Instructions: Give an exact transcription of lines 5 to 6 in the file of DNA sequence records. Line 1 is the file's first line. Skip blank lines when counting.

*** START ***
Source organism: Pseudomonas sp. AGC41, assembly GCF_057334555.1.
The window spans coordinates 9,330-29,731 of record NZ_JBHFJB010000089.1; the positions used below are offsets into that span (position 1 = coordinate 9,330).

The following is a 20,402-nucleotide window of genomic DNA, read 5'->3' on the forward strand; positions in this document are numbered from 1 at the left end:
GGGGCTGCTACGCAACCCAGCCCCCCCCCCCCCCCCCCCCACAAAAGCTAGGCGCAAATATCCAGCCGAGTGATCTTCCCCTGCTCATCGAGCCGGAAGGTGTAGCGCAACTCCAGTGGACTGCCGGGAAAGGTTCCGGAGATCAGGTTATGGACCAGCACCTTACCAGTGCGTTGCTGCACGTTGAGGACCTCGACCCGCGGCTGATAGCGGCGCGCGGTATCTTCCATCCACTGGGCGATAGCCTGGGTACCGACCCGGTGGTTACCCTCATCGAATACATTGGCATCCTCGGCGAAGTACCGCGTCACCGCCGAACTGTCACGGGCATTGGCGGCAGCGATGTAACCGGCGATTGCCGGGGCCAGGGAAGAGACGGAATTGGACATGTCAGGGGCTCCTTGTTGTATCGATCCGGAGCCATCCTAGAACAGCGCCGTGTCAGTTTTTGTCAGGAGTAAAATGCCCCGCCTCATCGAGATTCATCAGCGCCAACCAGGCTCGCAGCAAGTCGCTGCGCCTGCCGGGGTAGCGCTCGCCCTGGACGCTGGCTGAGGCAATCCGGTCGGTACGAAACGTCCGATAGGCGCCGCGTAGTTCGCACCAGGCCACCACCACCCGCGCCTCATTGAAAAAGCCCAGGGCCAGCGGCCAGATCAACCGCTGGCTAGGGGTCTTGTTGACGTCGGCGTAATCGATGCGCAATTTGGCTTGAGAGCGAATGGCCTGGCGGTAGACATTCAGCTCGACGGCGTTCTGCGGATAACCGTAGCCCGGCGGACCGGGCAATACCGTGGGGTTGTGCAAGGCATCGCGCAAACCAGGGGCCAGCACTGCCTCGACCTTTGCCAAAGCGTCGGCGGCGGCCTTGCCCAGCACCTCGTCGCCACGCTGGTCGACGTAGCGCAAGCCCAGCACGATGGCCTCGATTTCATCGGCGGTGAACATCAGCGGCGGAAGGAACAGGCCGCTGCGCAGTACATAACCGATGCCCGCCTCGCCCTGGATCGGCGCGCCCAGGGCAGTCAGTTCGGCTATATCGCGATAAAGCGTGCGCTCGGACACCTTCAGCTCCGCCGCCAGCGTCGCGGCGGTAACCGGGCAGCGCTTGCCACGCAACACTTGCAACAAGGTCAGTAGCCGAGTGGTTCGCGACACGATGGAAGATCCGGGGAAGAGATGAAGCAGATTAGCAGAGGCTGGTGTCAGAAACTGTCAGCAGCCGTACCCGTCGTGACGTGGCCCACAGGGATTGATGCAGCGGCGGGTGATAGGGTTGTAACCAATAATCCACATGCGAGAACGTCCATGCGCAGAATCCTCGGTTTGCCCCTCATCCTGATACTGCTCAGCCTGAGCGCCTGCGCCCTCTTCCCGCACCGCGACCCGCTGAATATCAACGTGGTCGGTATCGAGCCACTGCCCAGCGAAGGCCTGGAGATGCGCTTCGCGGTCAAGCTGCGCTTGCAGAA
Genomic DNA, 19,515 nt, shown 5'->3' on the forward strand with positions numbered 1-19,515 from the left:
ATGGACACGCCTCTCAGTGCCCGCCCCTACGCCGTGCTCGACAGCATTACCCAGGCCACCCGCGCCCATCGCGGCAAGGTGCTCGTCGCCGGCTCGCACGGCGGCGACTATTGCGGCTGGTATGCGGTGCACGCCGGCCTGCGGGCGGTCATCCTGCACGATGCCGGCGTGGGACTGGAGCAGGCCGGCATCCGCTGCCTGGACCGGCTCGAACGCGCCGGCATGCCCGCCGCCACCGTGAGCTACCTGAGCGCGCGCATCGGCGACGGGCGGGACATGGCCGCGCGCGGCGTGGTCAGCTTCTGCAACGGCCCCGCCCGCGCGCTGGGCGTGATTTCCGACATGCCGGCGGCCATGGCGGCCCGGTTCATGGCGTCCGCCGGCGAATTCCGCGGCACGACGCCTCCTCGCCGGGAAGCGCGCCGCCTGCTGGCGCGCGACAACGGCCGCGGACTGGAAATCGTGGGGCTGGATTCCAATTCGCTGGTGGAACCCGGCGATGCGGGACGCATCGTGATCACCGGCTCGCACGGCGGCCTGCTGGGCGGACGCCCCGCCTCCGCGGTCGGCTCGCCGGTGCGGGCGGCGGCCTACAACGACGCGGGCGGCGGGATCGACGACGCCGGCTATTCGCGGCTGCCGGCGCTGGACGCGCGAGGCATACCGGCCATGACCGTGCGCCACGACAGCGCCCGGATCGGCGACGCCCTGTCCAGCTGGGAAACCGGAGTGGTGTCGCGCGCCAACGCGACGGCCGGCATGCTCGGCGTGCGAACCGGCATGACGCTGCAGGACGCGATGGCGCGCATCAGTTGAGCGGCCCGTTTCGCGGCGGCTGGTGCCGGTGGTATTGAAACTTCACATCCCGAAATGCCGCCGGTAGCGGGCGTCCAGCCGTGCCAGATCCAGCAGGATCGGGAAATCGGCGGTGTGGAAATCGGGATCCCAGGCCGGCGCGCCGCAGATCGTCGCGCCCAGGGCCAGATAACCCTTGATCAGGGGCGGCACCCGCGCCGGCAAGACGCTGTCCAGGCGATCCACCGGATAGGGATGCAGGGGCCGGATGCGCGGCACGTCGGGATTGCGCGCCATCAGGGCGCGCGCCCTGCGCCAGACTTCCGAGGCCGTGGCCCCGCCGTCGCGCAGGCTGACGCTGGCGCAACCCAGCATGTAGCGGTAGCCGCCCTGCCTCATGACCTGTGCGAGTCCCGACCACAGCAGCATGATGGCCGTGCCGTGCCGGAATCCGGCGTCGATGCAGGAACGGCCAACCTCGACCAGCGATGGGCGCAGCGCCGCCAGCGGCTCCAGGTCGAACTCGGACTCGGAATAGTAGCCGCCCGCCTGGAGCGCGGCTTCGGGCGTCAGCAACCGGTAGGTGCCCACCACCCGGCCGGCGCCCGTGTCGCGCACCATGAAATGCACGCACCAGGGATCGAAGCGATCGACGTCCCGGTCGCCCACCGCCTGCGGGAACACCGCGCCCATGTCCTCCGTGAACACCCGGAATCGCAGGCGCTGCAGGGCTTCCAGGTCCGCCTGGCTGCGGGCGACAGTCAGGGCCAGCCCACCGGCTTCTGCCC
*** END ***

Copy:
Genomic DNA, 19,515 nt, shown 5'->3' on the forward strand with positions numbered 1-19,515 from the left:
ATGGACACGCCTCTCAGTGCCCGCCCCTACGCCGTGCTCGACAGCATTACCCAGGCCACCCGCGCCCATCGCGGCAAGGTGCTCGTCGCCGGCTCGCACGGCGGCGACTATTGCGGCTGGTATGCGGTGCACGCCGGCCTGCGGGCGGTCATCCTGCACGATGCCGGCGTGGGACTGGAGCAGGCCGGCATCCGCTGCCTGGACCGGCTCGAACGCGCCGGCATGCCCGCCGCCACCGTGAGCTACCTGAGCGCGCGCATCGGCGACGGGCGGGACATGGCCGCGCGCGGCGTGGTCAGCTTCTGCAACGGCCCCGCCCGCGCGCTGGGCGTGATTTCCGACATGCCGGCGGCCATGGCGGCCCGGTTCATGGCGTCCGCCGGCGAATTCCGCGGCACGACGCCTCCTCGCCGGGAAGCGCGCCGCCTGCTGGCGCGCGACAACGGCCGCGGACTGGAAATCGTGGGGCTGGATTCCAATTCGCTGGTGGAACCCGGCGATGCGGGACGCATCGTGATCACCGGCTCGCACGGCGGCCTGCTGGGCGGACGCCCCGCCTCCGCGGTCGGCTCGCCGGTGCGGGCGGCGGCCTACAACGACGCGGGCGGCGGGATCGACGACGCCGGCTATTCGCGGCTGCCGGCGCTGGACGCGCGAGGCATACCGGCCATGACCGTGCGCCACGACAGCGCCCGGATCGGCGACGCCCTGTCCAGCTGGGAAACCGGAGTGGTGTCGCGCGCCAACGCGACGGCCGGCATGCTCGGCGTGCGAACCGGCATGACGCTGCAGGACGCGATGGCGCGCATCAGTTGAGCGGCCCGTTTCGCGGCGGCTGGTGCCGGTGGTATTGAAACTTCACATCCCGAAATGCCGCCGGTAGCGGGCGTCCAGCCGTGCCAGATCCAGCAGGATCGGGAAATCGGCGGTGTGGAAATCGGGATCCCAGGCCGGCGCGCCGCAGATCGTCGCGCCCAGGGCCAGATAACCCTTGATCAGGGGCGGCACCCGCGCCGGCAAGACGCTGTCCAGGCGATCCACCGGATAGGGATGCAGGGGCCGGATGCGCGGCACGTCGGGATTGCGCGCCATCAGGGCGCGCGCCCTGCGCCAGACTTCCGAGGCCGTGGCCCCGCCGTCGCGCAGGCTGACGCTGGCGCAACCCAGCATGTAGCGGTAGCCGCCCTGCCTCATGACCTGTGCGAGTCCCGACCACAGCAGCATGATGGCCGTGCCGTGCCGGAATCCGGCGTCGATGCAGGAACGGCCAACCTCGACCAGCGATGGGCGCAGCGCCGCCAGCGGCTCCAGGTCGAACTCGGACTCGGAATAGTAGCCGCCCGCCTGGAGCGCGGCTTCGGGCGTCAGCAACCGGTAGGTGCCCACCACCCGGCCGGCGCCCGTGTCGCGCACCATGAAATGCACGCACCAGGGATCGAAGCGATCGACGTCCCGGTCGCCCACCGCCTGCGGGAACACCGCGCCCATGTCCTCCGTGAACACCCGGAATCGCAGGCGCTGCAGGGCTTCCAGGTCCGCCTGGCTGCGGGCGACAGTCAGGGCCAGCCCACCGGCTTCTGCCC